Deacon Bob’s Homily for Thanksgiving 2021

Here is my homily for Thanksgiving Day. Blessed are you!

Thanksgiving Homily, 2021
Sir 50: 20-24; 1 Cor 1: 3-9; Lk 21: 20-28

For what am I most grateful? Health? Life itself? Good fortune? My wife and family? The gift of Holy Orders into which I have been ordained? The Eucharist? My parents and siblings? My country? I could go on.

Yes, I am deeply grateful for all those things. I am the luckiest of all men, for I have been given much. Yet, I am most grateful for something else. I am grateful for the gift of faith which allows me to see God’s presence even in the darkest of times. With faith, I will get to heaven. Without it, I will be tormented. As we heard in the Gospel today, gratitude linked with faith brings salvation.

My health will someday leave me. My life on earth will someday end. My good fortune may take a turn for the worse. Without faith, my ministry will dry up, my reverence for the Eucharist will vanish, my pride in my country will erode, my family relationships will suffer without faith.

On a natural level, we want to be thankful for the good things of life. We know it’s only fair to be grateful for those things and people. St. Thomas Aquinas said that the virtue of gratitude is an extension of the cardinal virtue of justice and it is part of the natural law in every human being born into the world. It is part of our human nature to show such gratitude because it keeps us in harmony with others. Gratitude is an expression of basic human justice and it is an antidote to conflict and division among us. To be grateful is simply doing the right thing, the moral thing.

It is almost instinctual for humans to be grateful for the good things of life and to those who provide these good things to us. A grateful person, generally speaking, is a healthy person. A grateful person is usually at greater peace with himself and others than someone who is ungrateful. It is easy to like someone who is grateful for life and for the good things he enjoys. It is easy to give thanks for the good things of life, the pleasant and the beautiful things that are given to us, the things that give us comfort and security in life. It is natural to be grateful for these things.

So, if you want to be a better human being, practice gratitude. If you want a happier family life, practice gratitude. If you want peace in your relationships with neighbors and friends, practice gratitude because it will make you a more just person and others will respond favorably to you.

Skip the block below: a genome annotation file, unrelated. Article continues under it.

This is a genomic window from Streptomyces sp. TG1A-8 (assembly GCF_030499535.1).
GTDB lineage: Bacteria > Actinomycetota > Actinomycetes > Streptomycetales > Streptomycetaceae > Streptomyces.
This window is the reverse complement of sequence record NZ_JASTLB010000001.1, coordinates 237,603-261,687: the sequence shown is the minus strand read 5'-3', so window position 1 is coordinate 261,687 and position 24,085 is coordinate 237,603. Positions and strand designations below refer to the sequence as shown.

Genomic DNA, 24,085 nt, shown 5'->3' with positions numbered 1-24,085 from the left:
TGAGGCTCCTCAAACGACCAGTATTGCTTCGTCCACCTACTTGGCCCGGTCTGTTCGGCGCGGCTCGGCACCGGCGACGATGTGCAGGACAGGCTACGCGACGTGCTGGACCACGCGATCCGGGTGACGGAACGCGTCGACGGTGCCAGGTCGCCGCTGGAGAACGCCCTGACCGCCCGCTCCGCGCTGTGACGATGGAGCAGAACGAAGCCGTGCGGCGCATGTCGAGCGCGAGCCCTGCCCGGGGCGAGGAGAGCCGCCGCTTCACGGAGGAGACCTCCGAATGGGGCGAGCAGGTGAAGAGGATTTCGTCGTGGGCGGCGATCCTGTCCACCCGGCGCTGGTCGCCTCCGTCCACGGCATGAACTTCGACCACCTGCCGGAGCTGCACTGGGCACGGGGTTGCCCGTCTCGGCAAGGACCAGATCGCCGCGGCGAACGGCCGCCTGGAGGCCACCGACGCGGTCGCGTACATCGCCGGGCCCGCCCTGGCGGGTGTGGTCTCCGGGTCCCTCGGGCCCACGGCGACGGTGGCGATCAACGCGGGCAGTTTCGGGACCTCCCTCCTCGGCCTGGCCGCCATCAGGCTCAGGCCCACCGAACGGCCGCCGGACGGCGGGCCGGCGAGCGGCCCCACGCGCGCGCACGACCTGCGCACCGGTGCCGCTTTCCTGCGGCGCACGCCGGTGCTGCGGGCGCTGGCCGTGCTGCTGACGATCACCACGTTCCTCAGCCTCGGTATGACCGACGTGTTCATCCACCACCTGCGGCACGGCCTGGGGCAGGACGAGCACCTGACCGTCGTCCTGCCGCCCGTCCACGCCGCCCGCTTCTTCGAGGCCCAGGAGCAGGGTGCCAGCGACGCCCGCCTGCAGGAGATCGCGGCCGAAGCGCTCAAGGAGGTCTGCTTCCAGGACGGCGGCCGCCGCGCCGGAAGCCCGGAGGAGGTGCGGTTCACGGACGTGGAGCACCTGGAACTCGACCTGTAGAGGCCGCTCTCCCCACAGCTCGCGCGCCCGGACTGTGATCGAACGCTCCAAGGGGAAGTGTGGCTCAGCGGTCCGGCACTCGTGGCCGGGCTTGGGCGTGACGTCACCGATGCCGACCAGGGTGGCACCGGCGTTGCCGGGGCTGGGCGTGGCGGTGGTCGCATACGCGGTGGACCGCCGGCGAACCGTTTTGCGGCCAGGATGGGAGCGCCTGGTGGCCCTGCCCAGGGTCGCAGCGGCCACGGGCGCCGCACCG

I know there are many people who seem to have little for which to be grateful, whose lives are truly painful, challenging, filled with problems and difficulties. It is their reality and they didn’t choose it. Thanksgiving day may be one more difficulty you face, not having family to be with, or peace in your life, or good things to enjoy. So I address you also.

Have faith! Yes, I know that is easy to say, and difficult to live. But have faith! It is difficult is to be grateful for the unpleasant, the difficult, the pain, the problems. It takes real faith to be grateful for the struggles, the challenges, the setbacks, the illnesses, and other naturally unpleasant and difficult things of life. It takes faith to see the presence of God working a miracle in you, desiring to make something beautiful out of it.

Remember, God doesn’t created bad things or desire your pain in life, but he allows it to be so he can transform it into a time of grace. God wants to give you life and love when you are distressed. Nothing is impossible for God, so he allows those difficult times in life, those setbacks, problems, illnesses into your life so he can take and transform them into something very beautiful, very grace-filled, something that will make you more life him — in other words — holy. In this way, if you have faith, faith which illuminates the hand of God at work in our lives, you can truly say you are grateful for those difficult times and events in our lives. I know I am asking something that seems unnatural and very difficult, but we have Jesus himself to show us how to do it, and many saints also.

No problem, no difficulty, no darkness that may come upon you can overcome the light of faith and the love of God for you. No matter how dark or bleak things may be, as long there is the light of faith, that faith will be a light that will mark the presence of God and allow him to take that darkness and turn it into light. For this kind of faith, I am most grateful.

About Deacon Bob

Moderator: Deacon Bob Yerhot of the Diocese of Winona-Rochester, Minnesota.
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